Interactive Brokers retail FX deposits rise 23% in April
Retail currency deposits at U.S. brokerages, which are struggling to turn a profit in a tight regulatory environment, fell in April 2022 by $9 million, according to CFTC data.
Brokers, including FCMs registered as retail forex brokers (RFEDs) and those included as brokers, saw a collective negative change in customer deposits month-over-month starting in March, although the differences between each broker were more pronounced.
Specifically, FX funds held in registered brokerages operating in the United States totaled $496 million in April 2022, down 2% from the $505 million reported in March.
The newest comer to the US forex industry, Trading.com Markets, continues to take a larger share of all retail funds, but on a very limited scale. The broker racked up $142,000 in customer deposits in April, up from just $46,000 a month earlier.
The US arm of the forex brand XM provides retail foreign exchange services to US traders in a difficult regulatory environment that has squeezed other providers out of this market. Trading.com first applied for a forex broker license in the United States in January 2019. However, the company still has a long way to go to challenge GAIN Capital and Oanda, who control almost 70% of the retail market. American. .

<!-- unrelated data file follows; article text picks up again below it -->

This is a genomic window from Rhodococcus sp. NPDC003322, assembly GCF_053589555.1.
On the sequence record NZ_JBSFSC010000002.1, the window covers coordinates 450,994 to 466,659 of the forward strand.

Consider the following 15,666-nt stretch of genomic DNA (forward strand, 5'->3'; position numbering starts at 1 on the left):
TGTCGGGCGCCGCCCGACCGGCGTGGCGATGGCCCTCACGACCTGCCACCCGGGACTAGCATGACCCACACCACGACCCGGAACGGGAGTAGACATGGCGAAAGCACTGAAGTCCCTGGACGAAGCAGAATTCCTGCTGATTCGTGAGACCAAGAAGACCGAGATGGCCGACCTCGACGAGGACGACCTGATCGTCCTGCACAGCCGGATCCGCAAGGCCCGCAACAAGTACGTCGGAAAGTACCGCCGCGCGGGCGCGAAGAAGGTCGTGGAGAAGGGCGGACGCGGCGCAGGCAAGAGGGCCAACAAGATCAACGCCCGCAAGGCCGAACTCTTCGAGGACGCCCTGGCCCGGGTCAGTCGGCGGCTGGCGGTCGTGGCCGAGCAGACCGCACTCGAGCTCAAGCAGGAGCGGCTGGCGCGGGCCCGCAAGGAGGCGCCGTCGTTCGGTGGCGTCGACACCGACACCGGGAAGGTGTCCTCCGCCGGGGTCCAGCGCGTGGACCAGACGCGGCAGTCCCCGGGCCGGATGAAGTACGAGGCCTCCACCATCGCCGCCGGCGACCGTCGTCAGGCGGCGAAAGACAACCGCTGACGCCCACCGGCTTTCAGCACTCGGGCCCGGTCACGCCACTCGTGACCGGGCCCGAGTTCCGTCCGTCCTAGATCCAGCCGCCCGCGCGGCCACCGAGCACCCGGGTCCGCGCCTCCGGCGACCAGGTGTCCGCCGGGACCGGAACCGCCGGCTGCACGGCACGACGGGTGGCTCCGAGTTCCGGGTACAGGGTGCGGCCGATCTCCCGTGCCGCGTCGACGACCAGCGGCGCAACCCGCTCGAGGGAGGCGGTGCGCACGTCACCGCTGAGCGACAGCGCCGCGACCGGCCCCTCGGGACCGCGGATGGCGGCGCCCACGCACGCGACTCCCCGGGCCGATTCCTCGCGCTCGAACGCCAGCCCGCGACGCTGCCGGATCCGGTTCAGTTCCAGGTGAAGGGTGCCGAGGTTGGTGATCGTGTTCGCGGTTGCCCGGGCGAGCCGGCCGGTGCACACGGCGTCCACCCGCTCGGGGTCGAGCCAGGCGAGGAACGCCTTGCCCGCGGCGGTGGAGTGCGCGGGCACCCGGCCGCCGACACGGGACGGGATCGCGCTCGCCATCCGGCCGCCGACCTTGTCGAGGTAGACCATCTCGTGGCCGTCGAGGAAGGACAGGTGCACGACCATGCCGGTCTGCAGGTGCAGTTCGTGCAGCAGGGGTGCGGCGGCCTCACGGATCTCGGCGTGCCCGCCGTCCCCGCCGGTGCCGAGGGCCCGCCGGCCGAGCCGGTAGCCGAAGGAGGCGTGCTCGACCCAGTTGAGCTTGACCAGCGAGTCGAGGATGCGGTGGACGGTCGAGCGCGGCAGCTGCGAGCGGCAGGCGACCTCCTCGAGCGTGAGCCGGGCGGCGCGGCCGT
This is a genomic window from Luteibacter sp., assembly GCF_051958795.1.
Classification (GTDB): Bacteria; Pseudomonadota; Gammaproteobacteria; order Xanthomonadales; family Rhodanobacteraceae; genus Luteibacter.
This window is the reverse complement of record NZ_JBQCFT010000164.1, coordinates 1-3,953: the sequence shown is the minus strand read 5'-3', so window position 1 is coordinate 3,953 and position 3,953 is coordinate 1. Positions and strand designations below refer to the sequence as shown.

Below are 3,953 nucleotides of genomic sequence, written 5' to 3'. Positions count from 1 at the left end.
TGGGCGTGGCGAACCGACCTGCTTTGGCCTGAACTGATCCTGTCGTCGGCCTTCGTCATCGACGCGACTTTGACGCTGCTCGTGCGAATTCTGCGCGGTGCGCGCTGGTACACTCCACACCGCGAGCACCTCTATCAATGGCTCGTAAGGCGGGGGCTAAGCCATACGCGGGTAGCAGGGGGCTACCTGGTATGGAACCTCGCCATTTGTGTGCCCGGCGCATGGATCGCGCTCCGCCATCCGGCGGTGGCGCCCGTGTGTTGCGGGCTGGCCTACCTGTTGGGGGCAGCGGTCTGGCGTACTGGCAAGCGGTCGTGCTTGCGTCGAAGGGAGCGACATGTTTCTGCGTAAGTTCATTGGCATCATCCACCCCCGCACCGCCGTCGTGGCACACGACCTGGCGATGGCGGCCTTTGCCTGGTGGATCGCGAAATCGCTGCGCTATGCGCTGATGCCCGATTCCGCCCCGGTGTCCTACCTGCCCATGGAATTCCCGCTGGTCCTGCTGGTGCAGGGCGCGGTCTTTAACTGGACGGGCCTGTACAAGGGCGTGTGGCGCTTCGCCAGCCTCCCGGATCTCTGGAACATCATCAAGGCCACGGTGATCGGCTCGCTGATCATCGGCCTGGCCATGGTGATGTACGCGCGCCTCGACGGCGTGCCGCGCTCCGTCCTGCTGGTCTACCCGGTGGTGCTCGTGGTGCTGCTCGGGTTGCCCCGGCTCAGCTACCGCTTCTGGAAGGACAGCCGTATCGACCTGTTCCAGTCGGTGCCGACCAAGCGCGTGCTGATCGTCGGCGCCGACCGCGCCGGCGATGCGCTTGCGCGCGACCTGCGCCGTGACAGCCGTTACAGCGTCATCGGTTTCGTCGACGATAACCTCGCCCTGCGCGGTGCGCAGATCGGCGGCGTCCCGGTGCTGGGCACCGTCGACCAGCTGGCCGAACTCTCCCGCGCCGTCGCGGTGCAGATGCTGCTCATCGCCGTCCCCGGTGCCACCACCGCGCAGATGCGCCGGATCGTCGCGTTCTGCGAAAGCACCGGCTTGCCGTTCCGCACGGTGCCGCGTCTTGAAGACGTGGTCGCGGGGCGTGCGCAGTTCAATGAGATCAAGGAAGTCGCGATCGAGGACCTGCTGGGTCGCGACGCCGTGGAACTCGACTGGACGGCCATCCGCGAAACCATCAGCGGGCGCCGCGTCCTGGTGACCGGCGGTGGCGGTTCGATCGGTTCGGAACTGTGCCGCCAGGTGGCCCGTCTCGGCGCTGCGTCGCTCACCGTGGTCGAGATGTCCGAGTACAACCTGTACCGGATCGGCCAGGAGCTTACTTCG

Other highlights from the CFTC’s monthly report show that Interactive Brokers LLC (NASDAQ:IBKR) has accumulated $24 million in total deposits. That was up 23% from $20 million the previous month.
After consecutive increases in market share, GAIN Capital suffered a sharp decline in retail deposits in April 2022. Specifically, net balances at the largest US retail FX broker fell by $5.2 million, or 3%, to reach $193 million.
Meanwhile, in April, Oanada saw a bigger drop of nearly $7 million, while retail funds at IG US fell $220,000 million.
Additionally, Charles Schwab reported some minor changes in customer deposits, falling $889,000 or 1% month over month.
The table below shows the full list of all FCMs that held retail Forex bonds during the month ending April 30, 2022. For comparison purposes, numbers have been included against their March 2022 counterparts to illustrate the differences.